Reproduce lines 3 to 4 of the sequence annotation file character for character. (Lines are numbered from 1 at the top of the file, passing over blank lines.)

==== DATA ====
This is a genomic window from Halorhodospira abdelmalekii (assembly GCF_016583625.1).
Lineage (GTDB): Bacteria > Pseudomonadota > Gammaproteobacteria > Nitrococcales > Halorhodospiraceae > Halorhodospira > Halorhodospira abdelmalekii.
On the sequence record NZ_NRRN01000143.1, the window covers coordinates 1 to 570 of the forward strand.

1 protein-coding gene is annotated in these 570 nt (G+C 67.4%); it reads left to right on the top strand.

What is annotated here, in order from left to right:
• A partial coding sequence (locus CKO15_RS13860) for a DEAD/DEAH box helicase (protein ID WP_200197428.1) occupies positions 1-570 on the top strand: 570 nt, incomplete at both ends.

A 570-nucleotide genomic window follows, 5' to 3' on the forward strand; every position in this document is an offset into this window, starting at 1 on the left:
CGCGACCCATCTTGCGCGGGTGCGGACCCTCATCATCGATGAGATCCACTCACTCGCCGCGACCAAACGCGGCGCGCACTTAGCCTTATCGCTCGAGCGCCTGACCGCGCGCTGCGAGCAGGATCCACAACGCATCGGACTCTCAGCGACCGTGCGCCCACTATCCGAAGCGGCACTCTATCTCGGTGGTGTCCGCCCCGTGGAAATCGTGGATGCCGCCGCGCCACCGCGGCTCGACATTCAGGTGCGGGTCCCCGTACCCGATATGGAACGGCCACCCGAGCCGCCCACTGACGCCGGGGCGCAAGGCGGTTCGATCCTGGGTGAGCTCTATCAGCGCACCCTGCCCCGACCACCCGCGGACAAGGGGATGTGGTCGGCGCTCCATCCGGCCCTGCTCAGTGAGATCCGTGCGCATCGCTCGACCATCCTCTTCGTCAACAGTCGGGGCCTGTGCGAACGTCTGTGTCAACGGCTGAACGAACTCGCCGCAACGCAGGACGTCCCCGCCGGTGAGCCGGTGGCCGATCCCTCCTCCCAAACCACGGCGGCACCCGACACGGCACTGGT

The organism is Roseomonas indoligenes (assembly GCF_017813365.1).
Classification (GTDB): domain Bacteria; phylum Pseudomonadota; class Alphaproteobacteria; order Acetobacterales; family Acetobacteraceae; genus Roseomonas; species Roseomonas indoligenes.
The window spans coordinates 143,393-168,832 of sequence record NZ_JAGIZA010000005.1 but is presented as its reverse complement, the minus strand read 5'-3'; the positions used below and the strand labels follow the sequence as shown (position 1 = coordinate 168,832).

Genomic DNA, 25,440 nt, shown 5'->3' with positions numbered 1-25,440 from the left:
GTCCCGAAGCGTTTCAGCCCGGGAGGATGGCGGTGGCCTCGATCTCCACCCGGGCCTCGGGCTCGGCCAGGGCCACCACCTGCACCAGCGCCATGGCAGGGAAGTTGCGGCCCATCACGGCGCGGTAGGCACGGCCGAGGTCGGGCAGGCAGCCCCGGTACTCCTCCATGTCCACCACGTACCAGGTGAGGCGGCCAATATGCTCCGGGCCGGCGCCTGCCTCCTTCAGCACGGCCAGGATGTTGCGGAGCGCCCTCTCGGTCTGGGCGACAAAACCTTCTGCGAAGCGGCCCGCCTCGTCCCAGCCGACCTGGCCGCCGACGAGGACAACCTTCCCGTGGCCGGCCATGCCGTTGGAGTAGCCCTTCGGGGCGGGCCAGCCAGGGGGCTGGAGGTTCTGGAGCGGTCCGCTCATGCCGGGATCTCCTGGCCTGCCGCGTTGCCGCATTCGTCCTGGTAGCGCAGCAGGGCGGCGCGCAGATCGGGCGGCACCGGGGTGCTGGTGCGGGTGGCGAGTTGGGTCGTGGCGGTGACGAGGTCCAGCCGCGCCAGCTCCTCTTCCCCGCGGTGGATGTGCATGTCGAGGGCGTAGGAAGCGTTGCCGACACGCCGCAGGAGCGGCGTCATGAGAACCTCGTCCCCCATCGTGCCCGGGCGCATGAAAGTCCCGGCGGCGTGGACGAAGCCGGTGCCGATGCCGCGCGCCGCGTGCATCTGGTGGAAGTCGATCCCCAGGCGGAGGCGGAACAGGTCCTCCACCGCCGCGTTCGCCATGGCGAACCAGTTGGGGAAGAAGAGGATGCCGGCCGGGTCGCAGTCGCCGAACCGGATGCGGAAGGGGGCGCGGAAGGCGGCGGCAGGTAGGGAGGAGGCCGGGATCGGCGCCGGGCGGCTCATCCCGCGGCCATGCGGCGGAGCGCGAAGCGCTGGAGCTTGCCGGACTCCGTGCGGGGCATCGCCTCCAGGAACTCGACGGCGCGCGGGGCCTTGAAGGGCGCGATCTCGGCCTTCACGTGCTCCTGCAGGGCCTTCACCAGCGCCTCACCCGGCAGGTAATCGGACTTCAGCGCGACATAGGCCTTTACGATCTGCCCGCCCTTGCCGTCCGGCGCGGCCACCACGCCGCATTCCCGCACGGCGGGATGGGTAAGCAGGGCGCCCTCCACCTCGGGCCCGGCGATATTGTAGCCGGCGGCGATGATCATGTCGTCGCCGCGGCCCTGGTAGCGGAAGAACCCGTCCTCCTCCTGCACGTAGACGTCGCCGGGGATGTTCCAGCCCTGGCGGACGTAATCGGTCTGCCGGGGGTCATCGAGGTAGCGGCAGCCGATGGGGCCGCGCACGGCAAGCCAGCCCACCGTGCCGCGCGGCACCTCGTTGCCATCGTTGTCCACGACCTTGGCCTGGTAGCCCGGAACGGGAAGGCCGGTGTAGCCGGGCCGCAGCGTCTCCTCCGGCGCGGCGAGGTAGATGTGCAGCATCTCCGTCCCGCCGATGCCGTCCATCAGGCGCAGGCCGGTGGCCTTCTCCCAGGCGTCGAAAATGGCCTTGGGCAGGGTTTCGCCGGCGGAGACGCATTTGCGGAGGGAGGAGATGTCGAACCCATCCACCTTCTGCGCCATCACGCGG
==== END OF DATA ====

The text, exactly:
On the sequence record NZ_NRRN01000143.1, the window covers coordinates 1 to 570 of the forward strand.

1 protein-coding gene is annotated in these 570 nt (G+C 67.4%); it reads left to right on the top strand.